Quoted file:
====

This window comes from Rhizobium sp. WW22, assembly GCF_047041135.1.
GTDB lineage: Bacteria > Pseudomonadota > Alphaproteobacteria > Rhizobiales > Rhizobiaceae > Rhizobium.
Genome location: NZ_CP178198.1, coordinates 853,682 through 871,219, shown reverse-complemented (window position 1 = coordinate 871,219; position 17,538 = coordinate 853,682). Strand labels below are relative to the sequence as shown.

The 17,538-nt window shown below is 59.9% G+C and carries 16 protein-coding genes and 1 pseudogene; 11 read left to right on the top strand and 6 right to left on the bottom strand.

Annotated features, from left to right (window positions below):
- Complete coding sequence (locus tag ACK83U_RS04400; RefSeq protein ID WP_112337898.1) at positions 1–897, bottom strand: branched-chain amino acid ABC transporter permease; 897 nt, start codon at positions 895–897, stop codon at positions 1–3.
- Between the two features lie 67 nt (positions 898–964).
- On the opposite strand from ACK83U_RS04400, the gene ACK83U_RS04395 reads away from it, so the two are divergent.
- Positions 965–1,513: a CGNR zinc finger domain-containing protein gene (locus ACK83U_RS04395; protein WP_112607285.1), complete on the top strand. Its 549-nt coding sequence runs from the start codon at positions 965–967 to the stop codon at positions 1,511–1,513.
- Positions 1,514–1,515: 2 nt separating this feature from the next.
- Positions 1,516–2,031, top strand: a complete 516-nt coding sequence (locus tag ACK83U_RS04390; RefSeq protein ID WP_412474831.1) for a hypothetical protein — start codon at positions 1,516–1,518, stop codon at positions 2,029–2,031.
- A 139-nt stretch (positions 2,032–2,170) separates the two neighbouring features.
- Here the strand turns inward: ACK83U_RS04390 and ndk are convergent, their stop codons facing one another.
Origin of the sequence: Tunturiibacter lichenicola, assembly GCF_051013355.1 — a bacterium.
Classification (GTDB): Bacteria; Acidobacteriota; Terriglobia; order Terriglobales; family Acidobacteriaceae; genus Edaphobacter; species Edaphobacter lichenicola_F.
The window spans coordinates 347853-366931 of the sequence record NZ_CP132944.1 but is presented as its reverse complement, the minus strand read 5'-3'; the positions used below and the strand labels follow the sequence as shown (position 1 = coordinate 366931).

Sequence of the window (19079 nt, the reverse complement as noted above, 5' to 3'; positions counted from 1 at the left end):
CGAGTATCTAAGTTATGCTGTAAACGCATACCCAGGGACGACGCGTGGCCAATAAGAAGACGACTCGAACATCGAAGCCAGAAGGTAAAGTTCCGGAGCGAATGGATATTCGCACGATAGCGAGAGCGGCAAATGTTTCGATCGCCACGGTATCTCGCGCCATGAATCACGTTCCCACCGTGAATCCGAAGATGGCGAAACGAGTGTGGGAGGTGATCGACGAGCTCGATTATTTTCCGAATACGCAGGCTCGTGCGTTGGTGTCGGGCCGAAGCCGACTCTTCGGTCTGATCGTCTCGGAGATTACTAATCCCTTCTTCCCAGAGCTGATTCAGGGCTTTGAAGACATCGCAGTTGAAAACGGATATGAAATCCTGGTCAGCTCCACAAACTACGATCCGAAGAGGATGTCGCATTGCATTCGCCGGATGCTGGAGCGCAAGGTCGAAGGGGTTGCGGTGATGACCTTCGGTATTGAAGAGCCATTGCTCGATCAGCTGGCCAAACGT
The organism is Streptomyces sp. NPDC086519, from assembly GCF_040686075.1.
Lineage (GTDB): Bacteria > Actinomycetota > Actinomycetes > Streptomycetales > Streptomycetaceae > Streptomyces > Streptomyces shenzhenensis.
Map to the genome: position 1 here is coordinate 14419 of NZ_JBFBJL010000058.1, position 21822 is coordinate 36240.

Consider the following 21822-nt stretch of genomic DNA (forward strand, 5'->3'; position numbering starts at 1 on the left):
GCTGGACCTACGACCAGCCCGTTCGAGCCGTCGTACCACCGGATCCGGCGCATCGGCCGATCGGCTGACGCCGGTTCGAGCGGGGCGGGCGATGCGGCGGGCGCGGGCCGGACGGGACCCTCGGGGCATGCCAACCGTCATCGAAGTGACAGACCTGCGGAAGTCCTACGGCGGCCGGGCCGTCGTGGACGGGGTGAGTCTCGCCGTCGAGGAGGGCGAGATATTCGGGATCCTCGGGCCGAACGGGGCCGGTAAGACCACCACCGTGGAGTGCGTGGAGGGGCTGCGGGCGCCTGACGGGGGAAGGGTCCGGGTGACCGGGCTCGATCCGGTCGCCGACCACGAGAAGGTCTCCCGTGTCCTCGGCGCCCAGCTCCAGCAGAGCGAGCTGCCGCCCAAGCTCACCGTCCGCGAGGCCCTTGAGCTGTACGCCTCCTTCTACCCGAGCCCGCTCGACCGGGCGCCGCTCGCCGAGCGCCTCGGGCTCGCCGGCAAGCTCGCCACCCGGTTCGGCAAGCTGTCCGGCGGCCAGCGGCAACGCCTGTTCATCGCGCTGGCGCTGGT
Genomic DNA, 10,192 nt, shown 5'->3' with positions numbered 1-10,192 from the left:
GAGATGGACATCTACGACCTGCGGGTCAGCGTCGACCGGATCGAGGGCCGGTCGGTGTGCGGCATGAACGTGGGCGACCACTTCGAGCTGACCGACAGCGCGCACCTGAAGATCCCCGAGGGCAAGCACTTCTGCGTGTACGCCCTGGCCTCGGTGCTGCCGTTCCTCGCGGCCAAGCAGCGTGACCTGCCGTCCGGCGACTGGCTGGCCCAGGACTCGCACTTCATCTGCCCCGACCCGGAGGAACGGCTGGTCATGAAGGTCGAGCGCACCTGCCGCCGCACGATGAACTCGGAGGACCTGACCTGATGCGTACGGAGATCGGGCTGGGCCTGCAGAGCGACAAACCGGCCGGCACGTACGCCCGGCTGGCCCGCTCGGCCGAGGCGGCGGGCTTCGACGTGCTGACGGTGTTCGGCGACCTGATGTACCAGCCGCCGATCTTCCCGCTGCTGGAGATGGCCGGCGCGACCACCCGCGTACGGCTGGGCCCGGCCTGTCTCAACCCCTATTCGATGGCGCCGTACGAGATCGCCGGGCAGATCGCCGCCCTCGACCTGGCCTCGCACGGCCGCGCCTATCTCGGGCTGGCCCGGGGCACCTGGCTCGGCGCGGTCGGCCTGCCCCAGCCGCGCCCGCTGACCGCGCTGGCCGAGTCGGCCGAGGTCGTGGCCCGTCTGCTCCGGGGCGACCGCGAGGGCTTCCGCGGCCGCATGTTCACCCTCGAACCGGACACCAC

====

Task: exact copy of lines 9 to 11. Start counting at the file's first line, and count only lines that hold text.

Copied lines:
- Positions 965–1,513: a CGNR zinc finger domain-containing protein gene (locus ACK83U_RS04395; protein WP_112607285.1), complete on the top strand. Its 549-nt coding sequence runs from the start codon at positions 965–967 to the stop codon at positions 1,511–1,513.
- Positions 1,514–1,515: 2 nt separating this feature from the next.
- Positions 1,516–2,031, top strand: a complete 516-nt coding sequence (locus tag ACK83U_RS04390; RefSeq protein ID WP_412474831.1) for a hypothetical protein — start codon at positions 1,516–1,518, stop codon at positions 2,029–2,031.